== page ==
Facebook Hates These 5 Types of Ads
Nobody likes being rejected. Especially when you’ve put extra hours into launching an awesome ad campaign – only to see it get shut down by the world’s 2nd largest advertising platform (after Google).
Facebook has had a tumultuous year that has resulted in a tighter ad policy and more extensive reviewing process (rightfully so). This means that marketers need to more contentious of the strategy and creativity that goes into their campaigns. Here are 5 types of common ads that have made it to Facebook’s prohibited content list.
Ads that have images with text
Facebook prefers ad images with little or no text, because images with a lot of text may create a lower-quality experience for people on Facebook. Text in your ad image includes text laid over a photo or illustration, text-based logos, or watermarks used in an ad's image. It also includes text in thumbnail images used for videos as well as images used as cover photos or profile photos of promoted Pages.
Use the text overlay tool to check if your images have less than 20% text.
Ads with bad grammar and profanity
Even if you’re trying to sound creative or transparent with your ad copy, be careful because Facebook might shut that shit down. Ads with bad grammar or ANY profanity will get rejected, this includes excessive symbols, characters, or punctuation along with any profanity that is partially obscured by asterisks or symbols. Here are a few examples on Facebook’s contraband list.
- “Get the best f*&%ing tshirts here.”
- “♧ ♥ ♡ ♢ ♢ Buy Now ♔ ♕ ♚ ♛ ⚜”
- “Tired of shitty cell service? Switch to a provider with better coverage.”
- Whÿ wónt yòu clîck mé?
- Buy Ga.rcin-ia Camb,ogia here
Ads that focus on personal attributes
Ads must not contain content that asserts or implies personal attributes. This includes direct or indirect assertions or implications about a person’s race, ethnic origin, religion, beliefs, age, sexual orientation or practices, gender identity, disability, medical condition (including physical or mental health), financial status, membership in a trade union, criminal record, or name.
An example would be an ad that references or or alludes to personal attributes or characteristics of the targeted group or individual such as “Do you have diabetes?” or “Broke? Bankrupt? Check out our services.” You should also refrain from using the word "other" to reference a personal characteristic such as “Meet other Seniors” or “Meet other black singles near you!”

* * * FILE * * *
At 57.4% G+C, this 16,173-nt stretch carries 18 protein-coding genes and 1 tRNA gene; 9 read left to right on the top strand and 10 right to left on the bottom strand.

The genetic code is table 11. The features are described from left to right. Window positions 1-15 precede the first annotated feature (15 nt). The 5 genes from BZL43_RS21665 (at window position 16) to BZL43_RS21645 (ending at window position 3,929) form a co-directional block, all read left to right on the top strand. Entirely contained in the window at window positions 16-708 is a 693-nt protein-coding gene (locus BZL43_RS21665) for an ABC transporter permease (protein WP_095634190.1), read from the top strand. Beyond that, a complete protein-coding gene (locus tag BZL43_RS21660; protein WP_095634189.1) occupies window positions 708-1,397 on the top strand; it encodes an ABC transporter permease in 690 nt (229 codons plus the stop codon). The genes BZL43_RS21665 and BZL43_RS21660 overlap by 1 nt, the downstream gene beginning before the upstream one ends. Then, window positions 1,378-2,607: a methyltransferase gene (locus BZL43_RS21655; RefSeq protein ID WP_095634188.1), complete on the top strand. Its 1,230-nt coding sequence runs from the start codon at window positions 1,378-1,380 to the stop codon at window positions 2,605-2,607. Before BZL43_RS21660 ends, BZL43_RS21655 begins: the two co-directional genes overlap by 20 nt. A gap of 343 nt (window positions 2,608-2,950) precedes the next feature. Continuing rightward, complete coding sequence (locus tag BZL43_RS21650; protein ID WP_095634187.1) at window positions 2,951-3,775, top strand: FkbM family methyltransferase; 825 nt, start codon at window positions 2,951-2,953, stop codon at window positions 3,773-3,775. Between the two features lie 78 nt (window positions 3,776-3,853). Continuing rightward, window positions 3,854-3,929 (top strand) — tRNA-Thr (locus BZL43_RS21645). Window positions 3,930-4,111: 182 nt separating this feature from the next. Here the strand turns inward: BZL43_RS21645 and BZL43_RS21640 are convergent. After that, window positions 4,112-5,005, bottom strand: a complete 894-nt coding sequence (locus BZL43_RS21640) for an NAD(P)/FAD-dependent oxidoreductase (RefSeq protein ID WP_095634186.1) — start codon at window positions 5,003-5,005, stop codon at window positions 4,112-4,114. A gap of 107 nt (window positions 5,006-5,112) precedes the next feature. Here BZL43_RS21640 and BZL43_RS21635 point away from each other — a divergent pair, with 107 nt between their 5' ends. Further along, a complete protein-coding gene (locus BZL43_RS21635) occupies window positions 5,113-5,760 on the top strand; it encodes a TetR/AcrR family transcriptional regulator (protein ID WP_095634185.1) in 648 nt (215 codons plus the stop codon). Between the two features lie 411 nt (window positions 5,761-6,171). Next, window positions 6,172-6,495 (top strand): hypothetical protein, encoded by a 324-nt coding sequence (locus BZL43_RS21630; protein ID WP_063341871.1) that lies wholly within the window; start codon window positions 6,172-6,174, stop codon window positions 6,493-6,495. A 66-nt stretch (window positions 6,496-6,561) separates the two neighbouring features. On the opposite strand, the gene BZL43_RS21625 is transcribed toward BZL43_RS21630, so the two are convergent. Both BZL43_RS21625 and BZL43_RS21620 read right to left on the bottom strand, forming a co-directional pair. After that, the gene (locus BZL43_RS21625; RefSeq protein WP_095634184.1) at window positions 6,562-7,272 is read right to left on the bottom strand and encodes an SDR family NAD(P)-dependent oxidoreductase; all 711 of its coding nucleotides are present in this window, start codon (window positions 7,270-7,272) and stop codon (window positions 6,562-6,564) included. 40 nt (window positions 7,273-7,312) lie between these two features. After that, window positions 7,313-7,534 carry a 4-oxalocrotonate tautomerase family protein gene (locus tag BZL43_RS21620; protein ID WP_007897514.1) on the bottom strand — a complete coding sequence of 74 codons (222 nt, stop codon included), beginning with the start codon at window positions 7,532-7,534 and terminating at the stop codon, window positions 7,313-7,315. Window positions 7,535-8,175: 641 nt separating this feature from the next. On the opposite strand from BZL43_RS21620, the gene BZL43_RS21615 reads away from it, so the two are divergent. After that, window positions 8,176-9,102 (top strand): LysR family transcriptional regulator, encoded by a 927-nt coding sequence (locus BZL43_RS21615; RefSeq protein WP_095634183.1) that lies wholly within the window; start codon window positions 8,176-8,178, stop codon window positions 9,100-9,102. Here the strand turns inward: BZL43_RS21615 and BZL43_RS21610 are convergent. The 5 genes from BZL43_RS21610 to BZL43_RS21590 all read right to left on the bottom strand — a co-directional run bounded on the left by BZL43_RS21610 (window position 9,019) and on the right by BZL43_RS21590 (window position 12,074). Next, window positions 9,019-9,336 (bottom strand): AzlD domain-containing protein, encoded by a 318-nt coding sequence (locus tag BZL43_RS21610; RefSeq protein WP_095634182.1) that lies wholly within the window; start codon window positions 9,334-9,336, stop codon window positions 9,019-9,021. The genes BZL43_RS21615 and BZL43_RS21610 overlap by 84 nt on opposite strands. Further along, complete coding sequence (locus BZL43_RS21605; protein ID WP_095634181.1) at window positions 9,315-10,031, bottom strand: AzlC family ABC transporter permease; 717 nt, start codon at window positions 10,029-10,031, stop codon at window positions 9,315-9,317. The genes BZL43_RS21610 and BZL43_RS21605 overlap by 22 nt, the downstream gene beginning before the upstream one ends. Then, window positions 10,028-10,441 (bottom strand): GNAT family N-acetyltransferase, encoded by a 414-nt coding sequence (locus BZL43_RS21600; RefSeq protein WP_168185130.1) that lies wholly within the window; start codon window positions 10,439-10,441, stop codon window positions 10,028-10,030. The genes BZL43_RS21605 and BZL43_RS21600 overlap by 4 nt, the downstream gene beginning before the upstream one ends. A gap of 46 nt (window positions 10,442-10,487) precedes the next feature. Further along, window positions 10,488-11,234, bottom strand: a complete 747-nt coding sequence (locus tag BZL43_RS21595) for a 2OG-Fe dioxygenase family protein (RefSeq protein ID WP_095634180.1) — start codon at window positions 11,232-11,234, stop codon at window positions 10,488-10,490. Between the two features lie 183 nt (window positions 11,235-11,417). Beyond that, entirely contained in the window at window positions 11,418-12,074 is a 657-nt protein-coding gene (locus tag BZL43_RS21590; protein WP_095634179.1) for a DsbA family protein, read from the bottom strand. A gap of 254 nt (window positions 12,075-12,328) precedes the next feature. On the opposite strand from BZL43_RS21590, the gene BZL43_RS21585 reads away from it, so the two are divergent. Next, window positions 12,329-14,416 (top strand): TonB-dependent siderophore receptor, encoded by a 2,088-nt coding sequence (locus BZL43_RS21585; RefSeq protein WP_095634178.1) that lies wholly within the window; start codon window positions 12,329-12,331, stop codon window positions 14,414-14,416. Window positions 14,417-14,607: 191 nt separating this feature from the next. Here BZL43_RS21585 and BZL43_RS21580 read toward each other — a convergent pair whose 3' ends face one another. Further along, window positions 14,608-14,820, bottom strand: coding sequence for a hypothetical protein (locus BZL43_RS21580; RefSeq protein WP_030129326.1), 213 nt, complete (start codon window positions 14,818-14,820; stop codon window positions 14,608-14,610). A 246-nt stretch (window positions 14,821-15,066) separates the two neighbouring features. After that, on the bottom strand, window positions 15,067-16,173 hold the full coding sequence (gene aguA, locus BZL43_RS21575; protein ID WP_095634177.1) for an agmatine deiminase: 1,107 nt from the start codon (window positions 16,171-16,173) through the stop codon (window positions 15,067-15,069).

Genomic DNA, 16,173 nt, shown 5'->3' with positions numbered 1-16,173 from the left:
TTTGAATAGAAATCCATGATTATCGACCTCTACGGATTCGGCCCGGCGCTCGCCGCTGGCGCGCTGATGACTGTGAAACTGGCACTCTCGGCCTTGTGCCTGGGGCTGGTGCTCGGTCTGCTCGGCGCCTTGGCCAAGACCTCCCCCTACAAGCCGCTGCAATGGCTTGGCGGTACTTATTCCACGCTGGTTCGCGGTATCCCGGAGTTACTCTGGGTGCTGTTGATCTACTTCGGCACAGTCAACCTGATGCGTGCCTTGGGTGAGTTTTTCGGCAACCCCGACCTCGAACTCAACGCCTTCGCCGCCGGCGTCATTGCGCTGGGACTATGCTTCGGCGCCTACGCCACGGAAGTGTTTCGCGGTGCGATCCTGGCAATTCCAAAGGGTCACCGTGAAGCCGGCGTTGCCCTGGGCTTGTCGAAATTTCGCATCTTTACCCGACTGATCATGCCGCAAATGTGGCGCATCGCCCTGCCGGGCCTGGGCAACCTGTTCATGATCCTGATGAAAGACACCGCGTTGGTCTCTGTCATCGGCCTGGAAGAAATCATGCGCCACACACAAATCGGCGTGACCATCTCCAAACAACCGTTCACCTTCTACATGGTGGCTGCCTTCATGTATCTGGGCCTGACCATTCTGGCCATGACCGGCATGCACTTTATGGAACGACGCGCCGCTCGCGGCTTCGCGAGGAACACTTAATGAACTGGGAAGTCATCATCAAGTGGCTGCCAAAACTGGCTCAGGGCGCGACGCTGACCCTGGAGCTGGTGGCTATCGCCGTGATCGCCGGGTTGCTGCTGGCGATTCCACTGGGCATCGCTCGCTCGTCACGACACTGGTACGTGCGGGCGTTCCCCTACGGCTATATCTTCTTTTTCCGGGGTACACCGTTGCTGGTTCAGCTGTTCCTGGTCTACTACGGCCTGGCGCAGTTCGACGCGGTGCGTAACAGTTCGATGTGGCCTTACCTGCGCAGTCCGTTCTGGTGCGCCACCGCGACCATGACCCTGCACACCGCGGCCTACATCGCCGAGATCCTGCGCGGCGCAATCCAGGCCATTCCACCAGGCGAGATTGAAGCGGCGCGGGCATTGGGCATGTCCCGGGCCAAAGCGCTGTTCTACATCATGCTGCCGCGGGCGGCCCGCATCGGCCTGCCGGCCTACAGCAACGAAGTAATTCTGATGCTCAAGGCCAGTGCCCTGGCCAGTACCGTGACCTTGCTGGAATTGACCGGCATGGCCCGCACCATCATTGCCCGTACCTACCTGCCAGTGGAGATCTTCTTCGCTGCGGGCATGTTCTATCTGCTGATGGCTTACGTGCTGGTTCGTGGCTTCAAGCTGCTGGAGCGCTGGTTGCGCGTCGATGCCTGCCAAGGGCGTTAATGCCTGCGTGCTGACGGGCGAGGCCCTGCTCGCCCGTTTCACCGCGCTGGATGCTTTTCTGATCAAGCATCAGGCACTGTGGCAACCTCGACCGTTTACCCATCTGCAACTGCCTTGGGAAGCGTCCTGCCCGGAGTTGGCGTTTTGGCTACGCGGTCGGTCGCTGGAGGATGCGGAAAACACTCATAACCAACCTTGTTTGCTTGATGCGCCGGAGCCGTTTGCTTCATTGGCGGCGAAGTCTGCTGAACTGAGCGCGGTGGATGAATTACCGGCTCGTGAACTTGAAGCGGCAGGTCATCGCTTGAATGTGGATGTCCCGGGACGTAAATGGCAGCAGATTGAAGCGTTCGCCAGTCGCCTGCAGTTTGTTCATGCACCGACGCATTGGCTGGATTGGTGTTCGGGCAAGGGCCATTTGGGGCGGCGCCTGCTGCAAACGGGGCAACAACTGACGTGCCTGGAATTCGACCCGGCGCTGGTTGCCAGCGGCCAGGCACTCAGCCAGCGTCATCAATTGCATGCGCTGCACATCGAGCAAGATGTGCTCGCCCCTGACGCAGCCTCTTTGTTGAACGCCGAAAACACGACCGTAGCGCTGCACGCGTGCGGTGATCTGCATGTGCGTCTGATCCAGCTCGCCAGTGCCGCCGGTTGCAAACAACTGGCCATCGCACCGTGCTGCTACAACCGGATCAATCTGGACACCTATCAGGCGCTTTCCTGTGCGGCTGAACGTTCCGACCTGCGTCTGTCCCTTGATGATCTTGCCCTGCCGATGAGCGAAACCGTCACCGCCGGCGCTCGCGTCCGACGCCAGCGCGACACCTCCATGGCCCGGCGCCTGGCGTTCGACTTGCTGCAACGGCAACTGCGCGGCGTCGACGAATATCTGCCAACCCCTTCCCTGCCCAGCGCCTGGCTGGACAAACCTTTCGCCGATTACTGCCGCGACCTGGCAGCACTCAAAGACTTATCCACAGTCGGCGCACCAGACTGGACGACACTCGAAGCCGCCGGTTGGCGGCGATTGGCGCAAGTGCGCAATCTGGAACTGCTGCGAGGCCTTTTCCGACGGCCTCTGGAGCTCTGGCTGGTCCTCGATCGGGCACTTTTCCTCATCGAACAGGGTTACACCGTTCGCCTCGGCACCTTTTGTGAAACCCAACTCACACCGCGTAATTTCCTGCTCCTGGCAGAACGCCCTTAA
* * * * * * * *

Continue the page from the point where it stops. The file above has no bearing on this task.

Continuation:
Low quality or disruptive content
Ads must not contain content leading to external landing pages that provide an unexpected or disruptive experience. This includes misleading ad positioning, such as overly sensationalized headlines or prompts for users to inauthentically interact with the ad, and leading people to landing pages that contain minimal original content and a majority of unrelated or low quality ad content.
- Use ad images that are excessively cropped or require people to click the ad to view the full image
- Include deceptive or exaggerated ad copy that incentivizes people to click on your ad
- Feature sexually suggestive or shocking content on your landing page
- Display malicious or deceptive ads on your landing page
- Have a high ratio of ads relative to content on your landing page
- Use popup ads, interstitial ads or other ad formats that disrupt the user experience on your landing page
Ads that discriminate
Facebook prohibits advertisers from using ads products to discriminate against people. While most marketers would not deliberately create content that discriminates, they must be careful not to use the audience selection tools to wrongfully target or exclude specific groups of people. These include laws that prohibit discriminating against groups of people in connection with, for example, offers of housing, employment, and credit.
- U.S. Department of Housing and Urban Development
- U.S. Equal Employment Opportunity Commission
- Consumer Financial Protection Bureau
- American Civil Liberties Union
- Leadership Conferences on Civil and Human Rights
- Department of Justice – Civil Rights Division
- National Fair Housing Alliance